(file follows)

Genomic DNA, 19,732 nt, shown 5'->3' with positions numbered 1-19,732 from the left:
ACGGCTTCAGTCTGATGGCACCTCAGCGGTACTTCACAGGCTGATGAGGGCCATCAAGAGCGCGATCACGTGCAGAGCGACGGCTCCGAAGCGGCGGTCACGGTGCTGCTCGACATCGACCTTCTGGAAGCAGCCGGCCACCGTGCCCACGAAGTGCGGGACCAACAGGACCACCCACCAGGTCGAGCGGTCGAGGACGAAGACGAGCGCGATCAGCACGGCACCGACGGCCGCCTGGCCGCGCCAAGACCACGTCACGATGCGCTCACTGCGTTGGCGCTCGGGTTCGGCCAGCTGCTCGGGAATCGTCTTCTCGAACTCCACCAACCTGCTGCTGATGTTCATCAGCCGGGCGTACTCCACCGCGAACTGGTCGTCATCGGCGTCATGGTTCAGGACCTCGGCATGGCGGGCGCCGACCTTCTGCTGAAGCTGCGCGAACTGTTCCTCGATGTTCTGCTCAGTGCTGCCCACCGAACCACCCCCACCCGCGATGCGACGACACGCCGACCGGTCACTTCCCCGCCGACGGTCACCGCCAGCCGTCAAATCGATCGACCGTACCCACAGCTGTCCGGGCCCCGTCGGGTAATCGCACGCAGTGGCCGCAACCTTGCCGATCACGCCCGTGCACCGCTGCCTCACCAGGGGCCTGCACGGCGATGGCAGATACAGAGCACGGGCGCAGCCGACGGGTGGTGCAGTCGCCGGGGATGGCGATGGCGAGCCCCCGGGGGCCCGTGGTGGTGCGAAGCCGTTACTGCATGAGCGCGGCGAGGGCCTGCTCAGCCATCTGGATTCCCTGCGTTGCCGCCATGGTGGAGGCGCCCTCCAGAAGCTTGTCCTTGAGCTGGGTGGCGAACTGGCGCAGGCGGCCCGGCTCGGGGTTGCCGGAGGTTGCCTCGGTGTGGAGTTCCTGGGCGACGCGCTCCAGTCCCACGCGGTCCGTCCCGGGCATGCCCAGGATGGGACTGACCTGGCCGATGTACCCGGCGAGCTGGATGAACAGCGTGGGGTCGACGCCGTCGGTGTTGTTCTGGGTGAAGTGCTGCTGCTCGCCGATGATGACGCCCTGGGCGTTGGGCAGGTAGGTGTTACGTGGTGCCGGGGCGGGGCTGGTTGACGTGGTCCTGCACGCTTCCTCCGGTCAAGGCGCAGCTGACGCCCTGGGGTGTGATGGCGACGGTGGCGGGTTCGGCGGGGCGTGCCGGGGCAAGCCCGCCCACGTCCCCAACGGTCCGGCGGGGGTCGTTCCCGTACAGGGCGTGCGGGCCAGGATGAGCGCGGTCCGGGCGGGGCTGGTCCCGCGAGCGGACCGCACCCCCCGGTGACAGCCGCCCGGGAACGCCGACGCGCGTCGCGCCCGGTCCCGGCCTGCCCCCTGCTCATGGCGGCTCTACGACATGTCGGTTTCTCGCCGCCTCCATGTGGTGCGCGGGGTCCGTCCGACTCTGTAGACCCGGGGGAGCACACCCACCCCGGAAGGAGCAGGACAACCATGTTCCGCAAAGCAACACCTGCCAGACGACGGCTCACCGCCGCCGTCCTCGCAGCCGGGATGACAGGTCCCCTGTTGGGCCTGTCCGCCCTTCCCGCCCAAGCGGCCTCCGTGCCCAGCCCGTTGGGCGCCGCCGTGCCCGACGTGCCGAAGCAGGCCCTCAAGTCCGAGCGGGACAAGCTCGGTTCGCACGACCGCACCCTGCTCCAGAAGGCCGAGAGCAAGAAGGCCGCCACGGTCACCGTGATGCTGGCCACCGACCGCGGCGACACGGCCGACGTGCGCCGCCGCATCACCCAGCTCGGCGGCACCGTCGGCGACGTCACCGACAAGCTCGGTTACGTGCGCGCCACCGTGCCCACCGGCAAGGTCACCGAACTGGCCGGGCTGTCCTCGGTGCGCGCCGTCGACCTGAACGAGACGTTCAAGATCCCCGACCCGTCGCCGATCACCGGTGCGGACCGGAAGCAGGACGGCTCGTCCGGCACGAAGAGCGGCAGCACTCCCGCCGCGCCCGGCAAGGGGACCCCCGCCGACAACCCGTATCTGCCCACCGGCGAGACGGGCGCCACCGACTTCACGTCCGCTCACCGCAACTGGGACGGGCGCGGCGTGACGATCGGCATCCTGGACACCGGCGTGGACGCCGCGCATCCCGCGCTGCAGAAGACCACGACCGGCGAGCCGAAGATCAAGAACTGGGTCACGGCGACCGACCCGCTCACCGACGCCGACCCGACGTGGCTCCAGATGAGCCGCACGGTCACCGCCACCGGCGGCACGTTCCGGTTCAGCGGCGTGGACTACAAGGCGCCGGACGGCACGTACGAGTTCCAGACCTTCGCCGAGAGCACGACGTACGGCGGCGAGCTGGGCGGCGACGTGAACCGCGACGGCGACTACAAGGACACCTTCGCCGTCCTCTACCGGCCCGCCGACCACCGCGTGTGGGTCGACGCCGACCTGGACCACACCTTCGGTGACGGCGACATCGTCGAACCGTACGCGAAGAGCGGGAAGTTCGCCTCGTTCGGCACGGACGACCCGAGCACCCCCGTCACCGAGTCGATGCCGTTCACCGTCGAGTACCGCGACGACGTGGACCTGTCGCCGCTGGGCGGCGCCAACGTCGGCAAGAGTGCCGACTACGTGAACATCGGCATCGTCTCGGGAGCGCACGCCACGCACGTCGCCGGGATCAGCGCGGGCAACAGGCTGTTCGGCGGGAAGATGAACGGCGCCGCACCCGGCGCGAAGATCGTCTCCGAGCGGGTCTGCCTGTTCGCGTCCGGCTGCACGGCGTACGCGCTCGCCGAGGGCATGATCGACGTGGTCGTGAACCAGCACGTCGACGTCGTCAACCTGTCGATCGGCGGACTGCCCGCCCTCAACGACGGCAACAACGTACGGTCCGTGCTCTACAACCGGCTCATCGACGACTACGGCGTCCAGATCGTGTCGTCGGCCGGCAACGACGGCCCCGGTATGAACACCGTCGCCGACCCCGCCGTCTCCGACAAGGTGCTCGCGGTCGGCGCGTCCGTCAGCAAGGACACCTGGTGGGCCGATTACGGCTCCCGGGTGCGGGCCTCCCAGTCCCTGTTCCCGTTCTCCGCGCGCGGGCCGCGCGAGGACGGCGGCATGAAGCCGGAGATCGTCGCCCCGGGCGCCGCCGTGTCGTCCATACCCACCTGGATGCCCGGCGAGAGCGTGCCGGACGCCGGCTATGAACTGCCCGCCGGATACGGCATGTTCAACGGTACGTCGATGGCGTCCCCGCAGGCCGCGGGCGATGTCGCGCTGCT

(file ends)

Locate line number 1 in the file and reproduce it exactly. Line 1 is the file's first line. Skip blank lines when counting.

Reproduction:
Genomic DNA, 19,732 nt, shown 5'->3' with positions numbered 1-19,732 from the left: